ICOM publishes full report on museums and COVID-19

ICOM

The International Council of Museums (ICOM) has published its full coronavirus report, which raises concerns about the difficulties facing museums during COVID-19.

According to ICOM, the coronavirus pandemic has had a negative impact on global museums, threatening their financial survival and the livelihood of museum professionals.

ICOM launched a global survey to analyse the impact of lockdown, which covered five themes:

  • The current situation for museums and staff
  • Predicted economic impact
  • Digital and communication
  • Museum security and conservation of collections
  • Freelancer museum professionals

The report, entitled ‘Museums, museum professionals and COVID-19‘ analysed nearly 1,600 responses from museums and museum professionals in 107 countries.

The responses were collected between April 7 and May 7, 2020. ICOM has released a summary of its findings, as follows:

In April, almost all museums around the world were closed over COVID-19, according to 94.7 percent of respondents.

During lockdown, many museums enhanced digital activities. Digital communication increased for at least 15 percent of museums that participated, while social media increased for more than half of the museums that participated.

Museums enhance digital offerings amid COVID-19

The majority of museum professionals worked remotely, and the study finds that in 84 percent of museums that responded, at least part of the staff worked remotely.

Although the situation for permanent employees is relatively stable, contracts were not renewed or terminated in 6 percent of cases.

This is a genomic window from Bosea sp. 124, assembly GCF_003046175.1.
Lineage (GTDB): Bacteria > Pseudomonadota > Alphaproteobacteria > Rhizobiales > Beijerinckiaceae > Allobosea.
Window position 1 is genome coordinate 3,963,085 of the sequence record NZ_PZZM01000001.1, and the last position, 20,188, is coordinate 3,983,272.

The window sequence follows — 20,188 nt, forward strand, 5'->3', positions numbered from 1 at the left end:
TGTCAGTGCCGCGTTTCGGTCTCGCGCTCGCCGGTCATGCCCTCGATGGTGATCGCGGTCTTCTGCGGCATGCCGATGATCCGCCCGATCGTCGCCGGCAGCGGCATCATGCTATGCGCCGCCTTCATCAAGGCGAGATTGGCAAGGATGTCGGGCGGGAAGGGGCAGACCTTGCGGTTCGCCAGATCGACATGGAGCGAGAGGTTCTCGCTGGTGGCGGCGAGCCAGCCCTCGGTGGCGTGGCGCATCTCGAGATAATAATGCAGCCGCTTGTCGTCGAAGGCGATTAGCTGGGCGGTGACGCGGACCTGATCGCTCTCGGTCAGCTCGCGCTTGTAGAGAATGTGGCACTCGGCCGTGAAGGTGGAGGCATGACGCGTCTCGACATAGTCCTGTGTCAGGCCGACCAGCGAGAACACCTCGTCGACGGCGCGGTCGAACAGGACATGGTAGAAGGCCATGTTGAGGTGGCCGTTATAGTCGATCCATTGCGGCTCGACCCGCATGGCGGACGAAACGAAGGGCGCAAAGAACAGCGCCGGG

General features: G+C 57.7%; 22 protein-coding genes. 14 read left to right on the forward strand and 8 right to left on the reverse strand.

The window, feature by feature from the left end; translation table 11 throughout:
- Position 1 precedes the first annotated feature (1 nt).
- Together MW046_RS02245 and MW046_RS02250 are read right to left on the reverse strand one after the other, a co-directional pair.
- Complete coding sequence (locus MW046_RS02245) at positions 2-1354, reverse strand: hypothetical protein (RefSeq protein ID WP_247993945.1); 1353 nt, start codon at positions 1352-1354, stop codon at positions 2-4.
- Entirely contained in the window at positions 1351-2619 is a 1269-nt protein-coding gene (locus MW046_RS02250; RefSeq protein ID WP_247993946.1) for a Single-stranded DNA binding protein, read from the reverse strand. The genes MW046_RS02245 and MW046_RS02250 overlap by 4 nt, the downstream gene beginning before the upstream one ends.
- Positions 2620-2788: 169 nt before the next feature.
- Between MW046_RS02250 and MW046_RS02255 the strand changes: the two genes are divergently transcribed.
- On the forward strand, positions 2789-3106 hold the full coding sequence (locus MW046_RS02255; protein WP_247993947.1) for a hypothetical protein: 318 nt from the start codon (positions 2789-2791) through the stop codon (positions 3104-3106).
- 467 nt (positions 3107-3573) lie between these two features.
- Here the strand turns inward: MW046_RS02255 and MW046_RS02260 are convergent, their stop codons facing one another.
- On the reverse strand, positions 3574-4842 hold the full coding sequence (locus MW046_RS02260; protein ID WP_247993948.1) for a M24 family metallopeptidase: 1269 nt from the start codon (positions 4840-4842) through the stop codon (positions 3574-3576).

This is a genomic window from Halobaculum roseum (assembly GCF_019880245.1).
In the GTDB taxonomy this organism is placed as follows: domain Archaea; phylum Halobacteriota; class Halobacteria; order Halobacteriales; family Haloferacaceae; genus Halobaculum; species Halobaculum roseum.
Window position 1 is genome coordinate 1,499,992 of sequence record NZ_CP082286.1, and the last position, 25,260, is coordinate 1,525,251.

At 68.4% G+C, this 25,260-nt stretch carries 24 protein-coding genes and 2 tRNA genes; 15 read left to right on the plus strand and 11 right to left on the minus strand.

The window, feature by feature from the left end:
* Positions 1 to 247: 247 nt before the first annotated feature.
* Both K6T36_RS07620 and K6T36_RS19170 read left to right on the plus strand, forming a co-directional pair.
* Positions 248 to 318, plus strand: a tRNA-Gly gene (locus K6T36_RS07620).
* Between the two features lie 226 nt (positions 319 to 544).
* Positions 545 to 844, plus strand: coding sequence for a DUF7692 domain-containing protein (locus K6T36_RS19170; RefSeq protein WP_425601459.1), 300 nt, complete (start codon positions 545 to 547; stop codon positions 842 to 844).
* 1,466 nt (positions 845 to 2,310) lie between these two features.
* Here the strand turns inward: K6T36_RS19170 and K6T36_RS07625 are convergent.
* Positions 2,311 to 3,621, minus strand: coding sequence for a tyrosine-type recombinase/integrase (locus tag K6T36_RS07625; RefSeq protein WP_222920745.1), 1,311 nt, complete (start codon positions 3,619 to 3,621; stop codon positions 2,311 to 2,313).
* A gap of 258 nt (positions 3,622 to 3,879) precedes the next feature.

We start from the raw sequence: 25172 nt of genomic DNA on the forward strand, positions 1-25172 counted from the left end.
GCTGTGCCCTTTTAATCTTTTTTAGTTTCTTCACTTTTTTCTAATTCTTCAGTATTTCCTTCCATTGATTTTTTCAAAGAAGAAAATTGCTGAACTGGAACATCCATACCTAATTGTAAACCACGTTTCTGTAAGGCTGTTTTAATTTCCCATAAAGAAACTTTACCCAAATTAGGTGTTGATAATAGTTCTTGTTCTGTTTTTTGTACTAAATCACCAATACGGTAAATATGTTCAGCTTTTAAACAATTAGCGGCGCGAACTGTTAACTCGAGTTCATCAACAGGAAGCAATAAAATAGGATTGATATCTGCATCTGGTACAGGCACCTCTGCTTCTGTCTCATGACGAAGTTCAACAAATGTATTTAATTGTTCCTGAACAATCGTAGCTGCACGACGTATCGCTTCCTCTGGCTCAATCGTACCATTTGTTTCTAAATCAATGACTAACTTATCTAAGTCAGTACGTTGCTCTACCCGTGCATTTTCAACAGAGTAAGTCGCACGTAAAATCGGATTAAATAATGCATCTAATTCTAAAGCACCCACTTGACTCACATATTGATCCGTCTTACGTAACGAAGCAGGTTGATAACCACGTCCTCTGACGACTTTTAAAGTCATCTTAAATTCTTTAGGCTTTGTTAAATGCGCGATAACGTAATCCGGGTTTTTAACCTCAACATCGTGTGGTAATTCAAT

As for freelancers, 16.1 percent of respondents said they were temporarily laid off, while 22.6 percent did not have their contracts renewed.

In addition, 56.4 percent of the respondents said they will have to suspend payment of their own salary, and 39.4 percent said their companies will reduce staff.

Museums may be forced to close over crisis

In response to COVID-19, nearly one third of museums will reduce staff and more than one tenth may be forced to permanently close.

82.6 percent of respondents expect museum programmes to be reduced, and 29.8 percent think that staff will have to be reduced. 12.8 percent of participants fear that their museum could close.

In African, Asian and the Arab countries, 24 percent, 27 percent and 39 percent, respectively, are concerned that museums may close.

This is compared to just 12 percent in Latin America and the Caribbean, 10 percent in North America and 8 percent in Europe.

UNESCO reports on the impact of COVID-19

Still, approximately 80 percent of respondents said that security and conservation measures were maintained or increased.

However, in Africa, Latin America and the Caribbean, these measures were considered to be insufficient by almost 20 percent of respondents.

ICOM is calling on policy and decision-makers to urgently allocate relief funds to help museums and staff survive the coronavirus crisis.

Meanwhile, UNESCO’s ‘Museums Around the World in the Face of COVID-19‘ report contains the results of its global survey on the impact of COVID-19 on museums.